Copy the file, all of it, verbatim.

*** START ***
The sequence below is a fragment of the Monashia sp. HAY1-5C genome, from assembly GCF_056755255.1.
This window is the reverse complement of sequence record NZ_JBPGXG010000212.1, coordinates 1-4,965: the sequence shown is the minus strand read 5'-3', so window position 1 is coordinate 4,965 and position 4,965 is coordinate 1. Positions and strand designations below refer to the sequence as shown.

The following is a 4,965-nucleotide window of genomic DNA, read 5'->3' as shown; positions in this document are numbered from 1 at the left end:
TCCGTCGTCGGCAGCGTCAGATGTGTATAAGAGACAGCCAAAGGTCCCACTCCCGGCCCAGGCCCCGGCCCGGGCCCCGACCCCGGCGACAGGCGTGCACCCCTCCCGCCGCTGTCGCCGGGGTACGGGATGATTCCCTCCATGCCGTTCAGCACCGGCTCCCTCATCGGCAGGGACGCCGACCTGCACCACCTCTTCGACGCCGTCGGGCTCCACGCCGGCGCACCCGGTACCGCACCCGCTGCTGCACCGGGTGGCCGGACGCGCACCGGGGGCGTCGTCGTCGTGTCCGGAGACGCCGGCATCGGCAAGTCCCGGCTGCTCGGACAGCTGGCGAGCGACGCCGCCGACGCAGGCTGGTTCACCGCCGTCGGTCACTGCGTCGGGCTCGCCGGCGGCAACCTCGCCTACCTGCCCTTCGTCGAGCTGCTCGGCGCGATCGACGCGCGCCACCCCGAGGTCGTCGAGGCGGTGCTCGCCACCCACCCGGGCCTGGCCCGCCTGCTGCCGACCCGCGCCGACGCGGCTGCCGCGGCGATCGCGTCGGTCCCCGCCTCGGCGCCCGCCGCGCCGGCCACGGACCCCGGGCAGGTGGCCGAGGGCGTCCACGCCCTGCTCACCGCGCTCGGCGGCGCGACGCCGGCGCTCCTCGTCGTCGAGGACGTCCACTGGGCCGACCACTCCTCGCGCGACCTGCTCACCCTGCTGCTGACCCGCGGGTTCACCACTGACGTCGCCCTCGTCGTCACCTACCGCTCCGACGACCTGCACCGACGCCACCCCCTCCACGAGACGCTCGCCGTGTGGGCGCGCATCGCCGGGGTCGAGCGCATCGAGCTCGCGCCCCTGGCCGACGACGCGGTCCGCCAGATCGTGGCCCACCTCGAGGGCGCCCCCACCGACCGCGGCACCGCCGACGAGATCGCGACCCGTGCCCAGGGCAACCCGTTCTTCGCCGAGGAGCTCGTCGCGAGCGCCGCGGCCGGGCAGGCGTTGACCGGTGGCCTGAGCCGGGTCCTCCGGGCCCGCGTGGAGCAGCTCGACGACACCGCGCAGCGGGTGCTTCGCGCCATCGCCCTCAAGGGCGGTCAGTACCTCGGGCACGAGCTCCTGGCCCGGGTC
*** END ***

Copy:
The sequence below is a fragment of the Monashia sp. HAY1-5C genome, from assembly GCF_056755255.1.
This window is the reverse complement of sequence record NZ_JBPGXG010000212.1, coordinates 1-4,965: the sequence shown is the minus strand read 5'-3', so window position 1 is coordinate 4,965 and position 4,965 is coordinate 1. Positions and strand designations below refer to the sequence as shown.

The following is a 4,965-nucleotide window of genomic DNA, read 5'->3' as shown; positions in this document are numbered from 1 at the left end:
TCCGTCGTCGGCAGCGTCAGATGTGTATAAGAGACAGCCAAAGGTCCCACTCCCGGCCCAGGCCCCGGCCCGGGCCCCGACCCCGGCGACAGGCGTGCACCCCTCCCGCCGCTGTCGCCGGGGTACGGGATGATTCCCTCCATGCCGTTCAGCACCGGCTCCCTCATCGGCAGGGACGCCGACCTGCACCACCTCTTCGACGCCGTCGGGCTCCACGCCGGCGCACCCGGTACCGCACCCGCTGCTGCACCGGGTGGCCGGACGCGCACCGGGGGCGTCGTCGTCGTGTCCGGAGACGCCGGCATCGGCAAGTCCCGGCTGCTCGGACAGCTGGCGAGCGACGCCGCCGACGCAGGCTGGTTCACCGCCGTCGGTCACTGCGTCGGGCTCGCCGGCGGCAACCTCGCCTACCTGCCCTTCGTCGAGCTGCTCGGCGCGATCGACGCGCGCCACCCCGAGGTCGTCGAGGCGGTGCTCGCCACCCACCCGGGCCTGGCCCGCCTGCTGCCGACCCGCGCCGACGCGGCTGCCGCGGCGATCGCGTCGGTCCCCGCCTCGGCGCCCGCCGCGCCGGCCACGGACCCCGGGCAGGTGGCCGAGGGCGTCCACGCCCTGCTCACCGCGCTCGGCGGCGCGACGCCGGCGCTCCTCGTCGTCGAGGACGTCCACTGGGCCGACCACTCCTCGCGCGACCTGCTCACCCTGCTGCTGACCCGCGGGTTCACCACTGACGTCGCCCTCGTCGTCACCTACCGCTCCGACGACCTGCACCGACGCCACCCCCTCCACGAGACGCTCGCCGTGTGGGCGCGCATCGCCGGGGTCGAGCGCATCGAGCTCGCGCCCCTGGCCGACGACGCGGTCCGCCAGATCGTGGCCCACCTCGAGGGCGCCCCCACCGACCGCGGCACCGCCGACGAGATCGCGACCCGTGCCCAGGGCAACCCGTTCTTCGCCGAGGAGCTCGTCGCGAGCGCCGCGGCCGGGCAGGCGTTGACCGGTGGCCTGAGCCGGGTCCTCCGGGCCCGCGTGGAGCAGCTCGACGACACCGCGCAGCGGGTGCTTCGCGCCATCGCCCTCAAGGGCGGTCAGTACCTCGGGCACGAGCTCCTGGCCCGGGTC